​Home security and home automation opportunity for pay TV operators

Tuesday, June 3rd, 2014
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Standards Lag Service Provider IoT Opportunities

SCOTTSDALE, Arizona — ​Home security and home automation represent opportunity for pay TV operators looking to grow in saturating market conditions – in fact nearly 30% of North American households are expected to have a managed smart home automation system installed by 2019. However, selecting technologies and overcoming standard fragmentation continues to represent a sizable investment. Tighter integration between set-top boxes and broadband gateways will not occur until some of these issues are addressed, and these services enter the mainstream. In addition, there are regional variations with North American operators focused on home security and automation that provide peace of mind, while European operators have focused more intently on energy management. In Asia-Pacific the driving force has been more blended but tended to focus on the smart home and making the user experience more efficient.

A significant number of initiatives and alliances have formed to solve this problem but the market is still quite diverse. iControl’s OpenHome Partner Program helps third party device manufacturers ensure interoperability with service provider IoT implementation, while the AllSeen Alliance (AllJoyn) has secured some early support from LG (connected TVs). Other platforms such as Imagination’s FlowCloud, openHAB, Technicolor’s Qeo (also working with AllSeen), Nagra’s JoinIn, Prodea Systems’ ROS, etc. are all taking various approaches to the same goal – making services, applications, and devices work together.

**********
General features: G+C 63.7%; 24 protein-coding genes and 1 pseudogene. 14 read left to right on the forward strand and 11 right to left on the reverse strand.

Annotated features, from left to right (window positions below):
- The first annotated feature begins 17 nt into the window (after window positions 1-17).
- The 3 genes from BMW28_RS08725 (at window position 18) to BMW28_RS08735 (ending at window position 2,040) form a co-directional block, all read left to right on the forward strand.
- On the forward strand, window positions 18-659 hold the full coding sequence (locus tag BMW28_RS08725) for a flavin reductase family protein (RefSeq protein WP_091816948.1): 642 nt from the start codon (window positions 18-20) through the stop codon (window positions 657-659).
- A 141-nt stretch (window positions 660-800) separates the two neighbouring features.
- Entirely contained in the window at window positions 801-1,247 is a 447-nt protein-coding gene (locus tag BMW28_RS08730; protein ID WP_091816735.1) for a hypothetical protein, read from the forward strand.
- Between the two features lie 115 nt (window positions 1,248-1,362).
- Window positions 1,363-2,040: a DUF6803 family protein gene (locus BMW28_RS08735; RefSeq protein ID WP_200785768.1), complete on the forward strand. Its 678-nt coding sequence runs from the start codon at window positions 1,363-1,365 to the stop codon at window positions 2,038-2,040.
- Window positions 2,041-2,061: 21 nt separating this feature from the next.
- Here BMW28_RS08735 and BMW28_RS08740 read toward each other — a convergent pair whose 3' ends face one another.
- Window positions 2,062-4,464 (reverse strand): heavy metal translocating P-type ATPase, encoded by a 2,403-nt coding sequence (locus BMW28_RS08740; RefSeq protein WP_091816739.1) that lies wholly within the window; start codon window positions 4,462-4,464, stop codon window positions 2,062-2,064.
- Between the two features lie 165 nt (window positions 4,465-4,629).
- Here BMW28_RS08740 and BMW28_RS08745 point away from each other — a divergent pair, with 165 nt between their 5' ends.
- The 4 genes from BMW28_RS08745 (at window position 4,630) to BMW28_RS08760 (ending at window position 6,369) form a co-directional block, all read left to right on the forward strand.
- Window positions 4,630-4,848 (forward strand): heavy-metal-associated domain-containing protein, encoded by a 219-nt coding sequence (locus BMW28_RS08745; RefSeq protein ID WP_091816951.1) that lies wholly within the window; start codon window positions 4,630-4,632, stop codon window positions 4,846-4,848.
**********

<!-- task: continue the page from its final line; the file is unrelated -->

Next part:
ABI Research practice director Sam Rosen commented, “Interoperability is a key challenge facing not only the service providers but any company working in the IoT space. iControl has done a remarkable job securing the most pay TV service provider contracts in the North American market, but market-wide interoperability will come from open software frameworks and protocols. This will help devices and services communicate with each other instead of individual silos – truly making it the Internet of Everything.”

Senior analyst Michael Inouye added, “Roles for the wireless networking technologies are still evolving along with the guidelines around interoperability. Looking further into the future, the next evolutionary stage will come from the integration of services, applications, and technologies – this includes virtual assistants, indoor positioning, and connected CE. The market still has a Wild West feel, but it’s moving quickly and companies need to work together to ensure the market lives up to its potential.”